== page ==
Author response

Essential revisions:

Reviewer 1:

1) All figure captions, where applicable, need to state number of experimental repeats, type of statistics performed, how many molecules were included, units of average speed above histograms, axis units on inset graphs and brief experimental details. For example, Figure 1B-D, H, Figure 3F-G, Figure 4C-D, H, I, Figure 5D-F, Figure 6E.

These items have all been revised throughout the manuscript. These items are now included in the revised version in the figures or the tables and references were correctly added.

2) No model refinement parameters have been presented. Tables of refinement statistics is required for each model generated from the cryo-EM experiments.

We present Table 3 which includes model building and validation statistics in the revised manuscript.

3) FSC curve on Figure 2—figure supplement 1C(ii) shows a sharp drop-off (followed by a rise) at the low spatial frequency (~0.10 1/Å), usually indicative of an applied mask that is too tight. Can the authors try a looser mask?

We agree with the reviewer's point and thank them for this suggestion. The previous gold standard FSC calculation for final refinement was carried out using a home-built script. This has since been revised using the latest version of Frealign (CISTEM) which produced a revised FSC curve (shown in Figure 2—figure supplement 1) that doesn't show the sharp drop-off at low spatial frequency. The revised FSC curve now shows a normal drop off. We believe a final round of refinement with a mask that is less tight is not necessary. Masking the tail density does not improve the density suggesting that the variation in that region of the structure is quite high.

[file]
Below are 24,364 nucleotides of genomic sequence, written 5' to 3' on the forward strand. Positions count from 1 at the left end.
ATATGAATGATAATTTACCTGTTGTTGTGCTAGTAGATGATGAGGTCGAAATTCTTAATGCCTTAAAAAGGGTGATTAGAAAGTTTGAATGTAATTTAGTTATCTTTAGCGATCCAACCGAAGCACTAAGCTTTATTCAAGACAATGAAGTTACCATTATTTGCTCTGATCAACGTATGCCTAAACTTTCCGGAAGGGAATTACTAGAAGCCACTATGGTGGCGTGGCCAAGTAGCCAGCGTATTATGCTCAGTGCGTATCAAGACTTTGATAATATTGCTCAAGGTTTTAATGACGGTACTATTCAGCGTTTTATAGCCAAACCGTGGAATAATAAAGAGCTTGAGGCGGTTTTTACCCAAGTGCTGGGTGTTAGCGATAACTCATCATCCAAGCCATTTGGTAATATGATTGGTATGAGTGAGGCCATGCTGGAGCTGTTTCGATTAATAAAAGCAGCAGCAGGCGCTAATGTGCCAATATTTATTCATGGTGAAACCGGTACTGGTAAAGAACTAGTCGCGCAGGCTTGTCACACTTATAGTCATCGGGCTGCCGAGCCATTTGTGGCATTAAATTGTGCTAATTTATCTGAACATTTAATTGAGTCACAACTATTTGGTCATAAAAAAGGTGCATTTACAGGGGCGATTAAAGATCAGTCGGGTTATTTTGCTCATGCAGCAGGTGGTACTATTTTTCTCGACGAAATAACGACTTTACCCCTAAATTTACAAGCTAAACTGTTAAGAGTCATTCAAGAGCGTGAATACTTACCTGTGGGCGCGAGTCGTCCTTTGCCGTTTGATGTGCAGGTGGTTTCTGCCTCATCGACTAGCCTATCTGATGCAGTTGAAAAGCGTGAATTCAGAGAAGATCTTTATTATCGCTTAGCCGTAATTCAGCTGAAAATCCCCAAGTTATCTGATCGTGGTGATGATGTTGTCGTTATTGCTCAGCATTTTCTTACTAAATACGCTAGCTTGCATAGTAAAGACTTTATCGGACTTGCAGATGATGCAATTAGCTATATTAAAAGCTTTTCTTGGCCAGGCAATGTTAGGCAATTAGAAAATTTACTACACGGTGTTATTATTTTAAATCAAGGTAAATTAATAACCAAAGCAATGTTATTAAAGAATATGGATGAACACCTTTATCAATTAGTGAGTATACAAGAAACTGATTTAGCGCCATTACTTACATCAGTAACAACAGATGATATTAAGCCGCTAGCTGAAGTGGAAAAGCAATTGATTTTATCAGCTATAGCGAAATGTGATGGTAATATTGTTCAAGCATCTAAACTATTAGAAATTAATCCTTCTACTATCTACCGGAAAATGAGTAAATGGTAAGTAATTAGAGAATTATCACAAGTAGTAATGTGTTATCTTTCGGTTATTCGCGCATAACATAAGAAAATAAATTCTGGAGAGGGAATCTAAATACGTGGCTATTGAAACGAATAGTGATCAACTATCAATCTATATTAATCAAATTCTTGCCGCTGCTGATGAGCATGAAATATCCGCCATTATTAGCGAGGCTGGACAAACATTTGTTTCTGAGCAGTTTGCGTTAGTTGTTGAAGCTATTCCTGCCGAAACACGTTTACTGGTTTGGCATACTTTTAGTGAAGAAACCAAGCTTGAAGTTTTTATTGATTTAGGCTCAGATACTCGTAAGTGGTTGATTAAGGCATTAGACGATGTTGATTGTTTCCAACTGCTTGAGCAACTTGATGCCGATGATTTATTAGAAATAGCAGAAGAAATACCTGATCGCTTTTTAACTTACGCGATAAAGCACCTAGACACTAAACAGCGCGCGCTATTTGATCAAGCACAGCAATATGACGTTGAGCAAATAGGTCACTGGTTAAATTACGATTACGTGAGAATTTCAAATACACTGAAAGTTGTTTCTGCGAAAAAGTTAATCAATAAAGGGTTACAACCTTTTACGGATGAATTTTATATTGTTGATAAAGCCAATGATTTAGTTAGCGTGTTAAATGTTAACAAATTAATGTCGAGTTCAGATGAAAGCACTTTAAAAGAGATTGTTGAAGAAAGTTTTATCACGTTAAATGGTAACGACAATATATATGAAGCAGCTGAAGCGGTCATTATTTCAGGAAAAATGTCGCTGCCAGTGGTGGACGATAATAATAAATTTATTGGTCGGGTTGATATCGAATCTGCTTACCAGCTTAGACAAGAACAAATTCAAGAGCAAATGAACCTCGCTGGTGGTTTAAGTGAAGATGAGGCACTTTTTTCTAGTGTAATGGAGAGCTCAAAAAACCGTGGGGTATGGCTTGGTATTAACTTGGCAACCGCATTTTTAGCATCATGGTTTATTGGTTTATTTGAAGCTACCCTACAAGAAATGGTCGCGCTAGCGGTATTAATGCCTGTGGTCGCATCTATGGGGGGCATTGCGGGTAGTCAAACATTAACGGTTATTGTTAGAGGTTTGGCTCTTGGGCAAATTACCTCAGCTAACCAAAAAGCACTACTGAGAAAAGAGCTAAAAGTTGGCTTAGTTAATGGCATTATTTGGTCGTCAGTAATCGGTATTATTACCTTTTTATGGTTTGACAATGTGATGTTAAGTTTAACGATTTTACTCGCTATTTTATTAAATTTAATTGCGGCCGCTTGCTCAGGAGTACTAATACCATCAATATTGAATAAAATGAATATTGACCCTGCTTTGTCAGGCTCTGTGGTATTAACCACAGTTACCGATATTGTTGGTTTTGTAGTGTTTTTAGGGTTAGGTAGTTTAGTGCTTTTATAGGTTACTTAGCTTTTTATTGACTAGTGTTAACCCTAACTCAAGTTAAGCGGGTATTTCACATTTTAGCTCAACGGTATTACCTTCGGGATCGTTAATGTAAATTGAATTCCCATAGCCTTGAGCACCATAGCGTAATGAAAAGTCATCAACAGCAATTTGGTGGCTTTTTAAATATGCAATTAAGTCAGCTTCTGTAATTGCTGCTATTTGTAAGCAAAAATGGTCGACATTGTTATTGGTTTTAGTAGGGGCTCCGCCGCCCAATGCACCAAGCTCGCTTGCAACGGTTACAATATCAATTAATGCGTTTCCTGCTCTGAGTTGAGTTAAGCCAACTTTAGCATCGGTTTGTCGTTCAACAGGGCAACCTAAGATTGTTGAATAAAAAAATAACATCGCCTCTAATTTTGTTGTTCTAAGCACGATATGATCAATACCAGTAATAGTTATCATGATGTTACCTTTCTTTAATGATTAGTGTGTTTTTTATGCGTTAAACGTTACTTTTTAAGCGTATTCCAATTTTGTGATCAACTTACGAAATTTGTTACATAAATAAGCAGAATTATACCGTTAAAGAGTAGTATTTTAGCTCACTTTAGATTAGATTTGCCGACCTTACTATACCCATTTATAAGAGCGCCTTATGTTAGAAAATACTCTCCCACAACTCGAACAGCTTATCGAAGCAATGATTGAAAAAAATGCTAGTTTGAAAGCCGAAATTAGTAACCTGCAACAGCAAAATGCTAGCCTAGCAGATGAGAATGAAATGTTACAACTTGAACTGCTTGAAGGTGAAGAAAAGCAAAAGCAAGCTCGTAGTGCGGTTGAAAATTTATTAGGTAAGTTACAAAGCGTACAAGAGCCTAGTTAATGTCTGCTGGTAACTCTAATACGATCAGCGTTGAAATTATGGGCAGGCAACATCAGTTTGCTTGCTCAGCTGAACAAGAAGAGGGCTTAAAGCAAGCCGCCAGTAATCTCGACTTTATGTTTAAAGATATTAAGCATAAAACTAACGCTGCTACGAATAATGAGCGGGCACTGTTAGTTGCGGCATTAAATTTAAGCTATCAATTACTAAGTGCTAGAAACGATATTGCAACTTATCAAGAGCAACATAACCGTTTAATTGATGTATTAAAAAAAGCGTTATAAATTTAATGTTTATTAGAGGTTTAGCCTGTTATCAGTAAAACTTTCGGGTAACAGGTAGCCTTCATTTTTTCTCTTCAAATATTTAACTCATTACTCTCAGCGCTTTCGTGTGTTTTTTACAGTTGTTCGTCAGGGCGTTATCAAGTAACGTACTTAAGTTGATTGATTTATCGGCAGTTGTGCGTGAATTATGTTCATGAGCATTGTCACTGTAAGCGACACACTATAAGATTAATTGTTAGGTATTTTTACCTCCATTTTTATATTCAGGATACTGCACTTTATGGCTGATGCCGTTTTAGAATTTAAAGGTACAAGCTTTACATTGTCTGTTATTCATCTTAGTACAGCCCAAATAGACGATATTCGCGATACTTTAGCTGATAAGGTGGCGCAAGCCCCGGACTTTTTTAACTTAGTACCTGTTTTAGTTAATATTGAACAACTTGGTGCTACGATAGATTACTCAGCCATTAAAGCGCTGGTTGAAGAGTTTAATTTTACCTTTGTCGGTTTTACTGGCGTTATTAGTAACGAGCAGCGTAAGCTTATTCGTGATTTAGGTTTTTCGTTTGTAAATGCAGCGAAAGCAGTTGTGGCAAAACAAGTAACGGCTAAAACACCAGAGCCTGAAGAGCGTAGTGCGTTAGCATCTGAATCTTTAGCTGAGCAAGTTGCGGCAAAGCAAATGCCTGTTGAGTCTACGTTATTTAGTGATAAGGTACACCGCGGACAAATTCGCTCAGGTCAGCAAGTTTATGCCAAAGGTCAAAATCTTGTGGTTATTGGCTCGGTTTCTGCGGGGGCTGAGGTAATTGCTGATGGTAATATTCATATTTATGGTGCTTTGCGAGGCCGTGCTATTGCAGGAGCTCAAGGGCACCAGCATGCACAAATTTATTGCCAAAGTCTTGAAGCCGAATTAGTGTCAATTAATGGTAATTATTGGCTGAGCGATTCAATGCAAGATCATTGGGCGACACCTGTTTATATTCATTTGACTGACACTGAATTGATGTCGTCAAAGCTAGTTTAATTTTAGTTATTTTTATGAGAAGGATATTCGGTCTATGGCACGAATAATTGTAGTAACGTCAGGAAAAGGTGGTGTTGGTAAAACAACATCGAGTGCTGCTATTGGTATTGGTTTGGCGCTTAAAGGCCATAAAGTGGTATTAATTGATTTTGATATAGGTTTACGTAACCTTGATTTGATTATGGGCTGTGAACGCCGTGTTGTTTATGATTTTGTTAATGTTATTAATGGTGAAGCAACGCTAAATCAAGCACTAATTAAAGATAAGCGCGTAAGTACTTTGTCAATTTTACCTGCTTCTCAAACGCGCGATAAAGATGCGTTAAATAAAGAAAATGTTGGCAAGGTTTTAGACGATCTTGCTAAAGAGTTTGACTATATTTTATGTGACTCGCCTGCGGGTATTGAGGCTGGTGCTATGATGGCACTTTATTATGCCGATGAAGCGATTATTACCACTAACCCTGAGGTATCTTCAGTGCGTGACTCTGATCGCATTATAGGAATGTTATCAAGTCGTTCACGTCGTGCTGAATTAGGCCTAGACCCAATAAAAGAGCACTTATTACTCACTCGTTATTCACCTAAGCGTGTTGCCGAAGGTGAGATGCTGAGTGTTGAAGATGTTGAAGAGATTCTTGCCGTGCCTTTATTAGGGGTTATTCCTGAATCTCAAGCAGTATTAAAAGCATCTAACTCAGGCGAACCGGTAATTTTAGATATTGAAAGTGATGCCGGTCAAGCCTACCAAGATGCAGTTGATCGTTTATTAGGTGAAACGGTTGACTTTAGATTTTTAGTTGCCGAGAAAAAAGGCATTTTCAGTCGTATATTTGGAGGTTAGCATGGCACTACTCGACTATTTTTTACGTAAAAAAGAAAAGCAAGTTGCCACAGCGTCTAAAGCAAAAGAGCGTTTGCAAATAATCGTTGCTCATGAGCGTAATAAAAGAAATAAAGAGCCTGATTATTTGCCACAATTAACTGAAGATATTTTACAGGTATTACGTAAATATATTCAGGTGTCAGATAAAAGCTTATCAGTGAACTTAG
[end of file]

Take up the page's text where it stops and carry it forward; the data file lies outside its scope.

Reviewer 2:

1) Exploring direct binding between the motor and tail domains:

Motor-tail interaction is the key feature of this manuscript. The authors performed microtubule co-sedimentation assays as well as cryo-EM analysis to propose that the tail domain of KLP61F is not bound to the microtubule but is bound directly to the motor domain through an α-helix to regulate the catalytic cycle of the motor. However, biochemical assays did not show the direct binding between motors and tails without microtubules. Cryo-EM studies illustrate the additional density at the minus-end side of the motor, albeit it is much smaller than the expected size of the tail at ~8 Å resolution. Thus, it is not strong enough to conclude whether the additional density is actually the tail or not. The reviewers agree that a direct biochemical interaction between motor and tail should be tested without microtubules (e.g. by: GST-pull down assay, Gel-filtration (or SEC-MALS), Calorimetry, Biacore, etc).